Friday, July 26, 2013

An evening with a Hollywood editor


Yesterday, I spent nearly two hours in the company of a veteran Hollywood video editor.

His name is Kris Trexler and he is an Emmy Award winning editor. Los Angeles-based Trexler has been nominated for the Emmy’s five times in his 30-year career. Twice he has won it. He has worked on hit TV shows in the US, such as In Living Color, Ellen, Titus, According to Jim, and Rita Rocks. He has also edited some music videos of Michael Jackson and Tina Turner and has worked on the taped segments of the Academy Awards.

Most recently, Trexler has been editing the hit Disney dance and comedy show, Shake It Up. After three successful seasons, the show is folding up and Trexler has been hired to edit another hot TV show in Hollywood. His new work starts from next month.


Trexler was addressing some local video editors in the Singapore Media Academy (SMA) in a talent forum yesterday. He is a regular visitor to Singapore and he conducts an editing master class here once a year. He also taught editing at Nanyang Polytechnic a couple of years back and loves Singapore as a city.

Trexler is a self-taught editor. He did not go to any film school. He learnt all the tricks of the editing trade on the job.

Trexler started out in his editing career at a time when digital editing was just taking birth. There was a demand for technicians who could learn to edit films (video) on computers and Trexler jumped into the fray. He became one of the pioneers of computerised video editing, using the revolutionary CMX system to edit “All in the Family” and “The Jeffersons”, top rated CBS network comedies in the late 1970s.

Ever since, he has been constantly employed. He works for eight months and then takes a four month break. It is during the break that he conducts his editing classes.

Video literacy and editing

Today, video is ubiquitous (thanks to smartphones and YouTube and Facebook) and there are plenty of awfully edited videos on the Internet, he said. If people could learn the basics of editing, they could really improve their home videos.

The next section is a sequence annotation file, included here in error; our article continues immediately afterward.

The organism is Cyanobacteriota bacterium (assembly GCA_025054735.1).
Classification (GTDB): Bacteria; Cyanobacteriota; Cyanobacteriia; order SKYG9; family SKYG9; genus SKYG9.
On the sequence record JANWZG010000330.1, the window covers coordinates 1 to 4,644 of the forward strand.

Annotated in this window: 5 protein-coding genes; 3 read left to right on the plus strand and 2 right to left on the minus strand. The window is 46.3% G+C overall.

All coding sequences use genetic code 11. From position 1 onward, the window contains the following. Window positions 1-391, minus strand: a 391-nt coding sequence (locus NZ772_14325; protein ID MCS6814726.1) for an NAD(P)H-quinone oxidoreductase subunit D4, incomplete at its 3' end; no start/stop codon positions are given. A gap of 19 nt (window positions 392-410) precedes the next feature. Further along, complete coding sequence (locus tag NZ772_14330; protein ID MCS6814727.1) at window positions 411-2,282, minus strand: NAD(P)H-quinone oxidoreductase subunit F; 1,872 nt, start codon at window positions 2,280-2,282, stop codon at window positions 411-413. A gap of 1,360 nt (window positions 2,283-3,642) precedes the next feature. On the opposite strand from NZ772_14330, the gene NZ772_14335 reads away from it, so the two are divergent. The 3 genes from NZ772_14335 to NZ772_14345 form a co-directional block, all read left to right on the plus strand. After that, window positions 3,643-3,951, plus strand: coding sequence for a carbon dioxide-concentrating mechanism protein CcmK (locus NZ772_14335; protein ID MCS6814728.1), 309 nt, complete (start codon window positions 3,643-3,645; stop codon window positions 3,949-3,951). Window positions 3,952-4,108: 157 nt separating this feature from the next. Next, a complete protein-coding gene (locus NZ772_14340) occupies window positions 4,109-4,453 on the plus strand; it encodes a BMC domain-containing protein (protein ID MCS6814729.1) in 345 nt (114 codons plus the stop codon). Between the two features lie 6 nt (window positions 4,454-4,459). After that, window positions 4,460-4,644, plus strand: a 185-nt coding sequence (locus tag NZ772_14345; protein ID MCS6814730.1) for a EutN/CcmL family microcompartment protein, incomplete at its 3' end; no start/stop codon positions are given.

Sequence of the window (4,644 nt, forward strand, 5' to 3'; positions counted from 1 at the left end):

I call this need video literacy. Today we live in the world of videos—from surveillance footage to our casual videos taken through our iPhones and iPads. They all end up somewhere on the Internet. Like we learnt how to read and write in school, how to use syntax and grammar, the same kind of literacy is required to handle the language of video.

In the SMA forum, most of the discussion centred on editing software.

Trexler lamented how Apple’s Final Cut Pro (FCP) X has disappointed professional editors. FCP was a great piece of editing software and after Apple discontinued FCP 7, it fell out of favour. When Apple had announced FCP X after a hiatus of several years, Trexler was over-excited. He wanted to use it to cut his next project on. When the product was finally released and he downloaded it from the App Store, he was disillusioned with what he saw.

The new version is not convenient for editing longer footage, he said. Creating and using duplicates is a problem with the software. However, he thinks that FCP X is great for editing documentaries.

After his initial rejection, Trexler is slowly coming to terms with FCP X again and is exploring it.

Hollywood is a 100 percent Avid town, Trexler said. All Hollywood editors use Avid to edit their footage. Most Hollywood productions use multi-cam footage (videos shot with four-cameras, A, B, C, and X). It is easier to edit such footage on Avid. Avid also has some unique features which other softwares don’t have, he claimed.

Trexler also appreciated Adobe’s editing software, Premiere. He said the software has evolved over the years and many editors are using it now (though not in Hollywood). Apple’s loss (after the folly of FCP X) has been Adobe Premiere’s gain.

If you are budding video editor, Trexler has one simple advice for you: you should learn both FCP and Avid. If you know how to use FCP, it should not be difficult to learn Avid in a day.


That’s what Trexler thinks. You want to try?

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